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'I play every match like it's my last'

Pakistan legspinner Yasir Shah relives his success at Lord's and talks about what it's like to be acclaimed as the world's best spinner

Yasir Shah celebrates a wicket, England v Pakistan, 1st Investec Test, Lord's, 4th day, July 17, 2016

"I'm very happy my name is on the honours board at Lord's"  •  Getty Images

What was the secret of your success at Lord's?
I thank Allah for what I achieved. It was a dream come true. My aim was to contain the batsmen and support our fast bowlers. I bowled my first three or four overs tightly, without conceding many runs, and bowling the ball in the same area. But when I realised I was getting help from the wicket - some balls were going straight on and others were turning - I decided to attack. Luckily I was successful.
Your first experience of bowling in a Test in England - what was it like?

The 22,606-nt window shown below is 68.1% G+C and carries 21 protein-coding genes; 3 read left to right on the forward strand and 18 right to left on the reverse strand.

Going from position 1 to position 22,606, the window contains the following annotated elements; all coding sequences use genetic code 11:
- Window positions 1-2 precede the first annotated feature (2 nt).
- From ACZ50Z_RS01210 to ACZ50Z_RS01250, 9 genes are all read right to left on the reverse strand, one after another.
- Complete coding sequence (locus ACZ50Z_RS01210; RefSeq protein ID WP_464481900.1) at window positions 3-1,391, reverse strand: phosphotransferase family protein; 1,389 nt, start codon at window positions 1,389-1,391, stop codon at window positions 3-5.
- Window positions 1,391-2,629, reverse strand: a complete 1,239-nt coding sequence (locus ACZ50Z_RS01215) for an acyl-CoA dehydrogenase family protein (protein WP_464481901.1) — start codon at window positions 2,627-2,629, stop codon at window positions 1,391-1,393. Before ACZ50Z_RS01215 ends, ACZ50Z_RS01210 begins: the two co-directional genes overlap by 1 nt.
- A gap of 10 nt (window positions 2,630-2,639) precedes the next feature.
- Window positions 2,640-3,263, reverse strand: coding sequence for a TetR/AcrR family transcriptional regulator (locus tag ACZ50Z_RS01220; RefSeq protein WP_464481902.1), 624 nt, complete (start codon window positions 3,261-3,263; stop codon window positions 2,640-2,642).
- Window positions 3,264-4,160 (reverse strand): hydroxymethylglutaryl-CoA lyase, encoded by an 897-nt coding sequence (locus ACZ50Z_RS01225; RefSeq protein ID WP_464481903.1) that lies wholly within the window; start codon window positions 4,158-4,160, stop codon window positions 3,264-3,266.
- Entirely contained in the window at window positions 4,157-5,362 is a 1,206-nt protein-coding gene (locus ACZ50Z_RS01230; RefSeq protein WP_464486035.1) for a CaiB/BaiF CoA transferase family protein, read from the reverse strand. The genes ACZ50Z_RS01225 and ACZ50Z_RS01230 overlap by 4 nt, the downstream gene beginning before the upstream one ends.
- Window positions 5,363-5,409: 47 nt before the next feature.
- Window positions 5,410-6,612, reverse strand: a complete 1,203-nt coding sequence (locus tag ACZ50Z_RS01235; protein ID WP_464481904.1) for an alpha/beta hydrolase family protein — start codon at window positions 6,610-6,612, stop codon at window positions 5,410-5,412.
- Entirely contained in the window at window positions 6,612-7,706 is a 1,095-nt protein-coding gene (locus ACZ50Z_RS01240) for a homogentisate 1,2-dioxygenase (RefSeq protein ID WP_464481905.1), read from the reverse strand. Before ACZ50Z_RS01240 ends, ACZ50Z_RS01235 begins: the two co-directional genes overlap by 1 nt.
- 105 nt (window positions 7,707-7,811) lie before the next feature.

I'm used to bowling in Asia, and you have to be patient there and bowl with great heart. The wickets are slow. You need to push the ball through. I've played here for a few years in league cricket, and I learnt that the wickets are a little quicker and the ball naturally bounces more. That means you need to bowl a little slower here. So I prepared for these wickets, and I think that brought me success.
In UAE, the wickets are slow. Batsmen have time to play even a fullish ball on the back foot. You need to bowl with a little more power and speed so that the batsman doesn't have time to go back, or so that the ball can skid on. If a batsman does go back to a full ball, you've got a chance of the ball skidding on and you can get him bowled or lbw. You need to bowl with a little more zip. It's different here - the wickets are faster and greener. Legspin bowling is different on these wickets because you need to bowl with more flight and with loop. You're more successful that way.
Practice is very important for a legspinner. You need to practise every day and that's how you get control. Also, you need a repeatable action. If your action doesn't fall away, you bowl in the same area, contain the batsman and make life more difficult for him.
You seemed to be more dangerous from the Pavilion end at Lord's.